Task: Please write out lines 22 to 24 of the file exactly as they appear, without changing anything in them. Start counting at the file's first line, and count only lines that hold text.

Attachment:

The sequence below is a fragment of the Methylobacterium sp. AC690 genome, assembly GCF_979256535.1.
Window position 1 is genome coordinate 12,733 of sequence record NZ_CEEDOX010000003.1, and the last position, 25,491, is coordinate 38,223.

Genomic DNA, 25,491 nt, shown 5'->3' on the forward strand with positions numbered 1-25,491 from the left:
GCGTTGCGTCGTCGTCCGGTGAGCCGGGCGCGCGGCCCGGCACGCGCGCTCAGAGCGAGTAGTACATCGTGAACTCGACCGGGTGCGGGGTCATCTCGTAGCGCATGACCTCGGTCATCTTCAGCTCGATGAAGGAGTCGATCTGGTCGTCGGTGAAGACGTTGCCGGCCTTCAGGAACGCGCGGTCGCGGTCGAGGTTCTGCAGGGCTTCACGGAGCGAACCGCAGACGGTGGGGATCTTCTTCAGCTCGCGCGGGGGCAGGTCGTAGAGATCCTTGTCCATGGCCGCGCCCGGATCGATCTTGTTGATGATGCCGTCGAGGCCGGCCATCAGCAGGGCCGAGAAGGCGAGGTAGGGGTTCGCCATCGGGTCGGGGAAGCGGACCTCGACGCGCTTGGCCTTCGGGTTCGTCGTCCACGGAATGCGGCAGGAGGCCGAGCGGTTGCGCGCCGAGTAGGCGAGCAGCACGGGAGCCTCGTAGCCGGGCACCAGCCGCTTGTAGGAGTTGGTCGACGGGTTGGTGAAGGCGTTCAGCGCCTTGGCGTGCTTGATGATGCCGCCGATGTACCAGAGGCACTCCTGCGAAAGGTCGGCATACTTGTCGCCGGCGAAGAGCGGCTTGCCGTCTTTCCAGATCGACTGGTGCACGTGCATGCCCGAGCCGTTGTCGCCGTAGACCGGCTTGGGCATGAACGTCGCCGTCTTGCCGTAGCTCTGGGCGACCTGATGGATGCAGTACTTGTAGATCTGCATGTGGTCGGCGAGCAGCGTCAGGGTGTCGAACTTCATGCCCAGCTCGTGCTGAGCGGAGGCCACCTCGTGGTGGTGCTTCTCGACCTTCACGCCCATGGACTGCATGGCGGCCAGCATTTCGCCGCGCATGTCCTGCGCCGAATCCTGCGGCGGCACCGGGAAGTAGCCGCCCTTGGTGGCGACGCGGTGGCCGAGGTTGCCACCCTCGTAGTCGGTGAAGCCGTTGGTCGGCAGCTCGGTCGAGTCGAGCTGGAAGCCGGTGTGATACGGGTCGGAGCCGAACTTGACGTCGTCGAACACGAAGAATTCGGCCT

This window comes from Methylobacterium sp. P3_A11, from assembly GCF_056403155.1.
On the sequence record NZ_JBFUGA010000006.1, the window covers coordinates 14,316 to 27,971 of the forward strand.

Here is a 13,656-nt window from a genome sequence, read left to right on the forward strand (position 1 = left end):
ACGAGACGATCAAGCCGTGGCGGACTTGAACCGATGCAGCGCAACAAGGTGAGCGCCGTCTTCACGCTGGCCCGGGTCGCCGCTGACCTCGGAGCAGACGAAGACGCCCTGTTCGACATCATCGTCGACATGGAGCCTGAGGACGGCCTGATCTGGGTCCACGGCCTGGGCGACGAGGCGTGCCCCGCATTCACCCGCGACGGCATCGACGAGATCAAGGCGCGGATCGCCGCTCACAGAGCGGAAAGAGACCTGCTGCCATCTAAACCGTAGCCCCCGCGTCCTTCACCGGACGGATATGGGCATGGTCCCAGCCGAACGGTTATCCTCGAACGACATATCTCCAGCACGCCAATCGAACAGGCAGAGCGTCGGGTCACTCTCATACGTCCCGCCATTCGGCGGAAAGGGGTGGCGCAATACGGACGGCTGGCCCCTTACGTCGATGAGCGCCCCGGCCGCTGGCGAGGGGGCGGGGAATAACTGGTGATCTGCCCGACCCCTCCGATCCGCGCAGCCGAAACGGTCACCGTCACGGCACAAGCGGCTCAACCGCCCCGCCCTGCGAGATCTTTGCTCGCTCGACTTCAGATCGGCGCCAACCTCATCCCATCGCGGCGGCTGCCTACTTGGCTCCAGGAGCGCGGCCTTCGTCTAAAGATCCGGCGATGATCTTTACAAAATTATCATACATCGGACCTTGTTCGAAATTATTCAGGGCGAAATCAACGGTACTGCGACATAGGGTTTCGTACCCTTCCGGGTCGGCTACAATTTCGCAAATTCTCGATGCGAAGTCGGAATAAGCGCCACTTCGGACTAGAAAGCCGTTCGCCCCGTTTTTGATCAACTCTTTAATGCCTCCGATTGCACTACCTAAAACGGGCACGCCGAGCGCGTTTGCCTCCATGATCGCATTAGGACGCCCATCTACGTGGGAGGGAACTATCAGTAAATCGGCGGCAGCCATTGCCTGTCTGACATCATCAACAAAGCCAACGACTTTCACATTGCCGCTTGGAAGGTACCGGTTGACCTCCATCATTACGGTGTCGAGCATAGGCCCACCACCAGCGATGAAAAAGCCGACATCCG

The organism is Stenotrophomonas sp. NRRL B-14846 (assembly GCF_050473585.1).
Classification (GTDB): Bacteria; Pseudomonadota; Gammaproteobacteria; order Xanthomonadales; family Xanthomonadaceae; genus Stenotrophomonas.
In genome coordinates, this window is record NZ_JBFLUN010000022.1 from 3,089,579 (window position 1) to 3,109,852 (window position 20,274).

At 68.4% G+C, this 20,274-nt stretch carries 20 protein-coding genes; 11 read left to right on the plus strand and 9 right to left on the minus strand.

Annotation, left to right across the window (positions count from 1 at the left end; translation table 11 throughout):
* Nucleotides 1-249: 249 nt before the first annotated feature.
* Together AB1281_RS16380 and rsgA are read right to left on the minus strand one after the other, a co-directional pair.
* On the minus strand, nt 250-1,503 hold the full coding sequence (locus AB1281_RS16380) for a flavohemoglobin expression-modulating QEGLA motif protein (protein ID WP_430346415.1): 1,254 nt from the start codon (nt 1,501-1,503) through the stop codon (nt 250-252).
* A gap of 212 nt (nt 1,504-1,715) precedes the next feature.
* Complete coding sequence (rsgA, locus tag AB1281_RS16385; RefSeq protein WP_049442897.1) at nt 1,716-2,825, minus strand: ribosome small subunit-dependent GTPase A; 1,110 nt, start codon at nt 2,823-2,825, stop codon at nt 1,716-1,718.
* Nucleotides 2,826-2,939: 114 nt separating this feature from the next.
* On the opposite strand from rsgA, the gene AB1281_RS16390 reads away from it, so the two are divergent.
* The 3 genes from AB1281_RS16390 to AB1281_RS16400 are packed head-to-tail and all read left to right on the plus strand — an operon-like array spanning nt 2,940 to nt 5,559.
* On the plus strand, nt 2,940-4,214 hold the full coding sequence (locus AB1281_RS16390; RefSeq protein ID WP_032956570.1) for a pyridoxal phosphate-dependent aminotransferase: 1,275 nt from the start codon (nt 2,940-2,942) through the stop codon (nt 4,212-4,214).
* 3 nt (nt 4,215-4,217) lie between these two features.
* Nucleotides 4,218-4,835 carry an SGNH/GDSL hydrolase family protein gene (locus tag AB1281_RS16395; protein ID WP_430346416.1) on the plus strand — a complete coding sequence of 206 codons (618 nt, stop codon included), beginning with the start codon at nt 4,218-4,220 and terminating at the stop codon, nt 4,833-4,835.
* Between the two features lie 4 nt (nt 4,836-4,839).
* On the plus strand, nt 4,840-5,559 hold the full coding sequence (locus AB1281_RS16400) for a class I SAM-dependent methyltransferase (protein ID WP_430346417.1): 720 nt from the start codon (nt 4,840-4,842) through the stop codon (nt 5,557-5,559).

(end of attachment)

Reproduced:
* On the plus strand, nt 2,940-4,214 hold the full coding sequence (locus AB1281_RS16390; RefSeq protein ID WP_032956570.1) for a pyridoxal phosphate-dependent aminotransferase: 1,275 nt from the start codon (nt 2,940-2,942) through the stop codon (nt 4,212-4,214).
* 3 nt (nt 4,215-4,217) lie between these two features.
* Nucleotides 4,218-4,835 carry an SGNH/GDSL hydrolase family protein gene (locus tag AB1281_RS16395; protein ID WP_430346416.1) on the plus strand — a complete coding sequence of 206 codons (618 nt, stop codon included), beginning with the start codon at nt 4,218-4,220 and terminating at the stop codon, nt 4,833-4,835.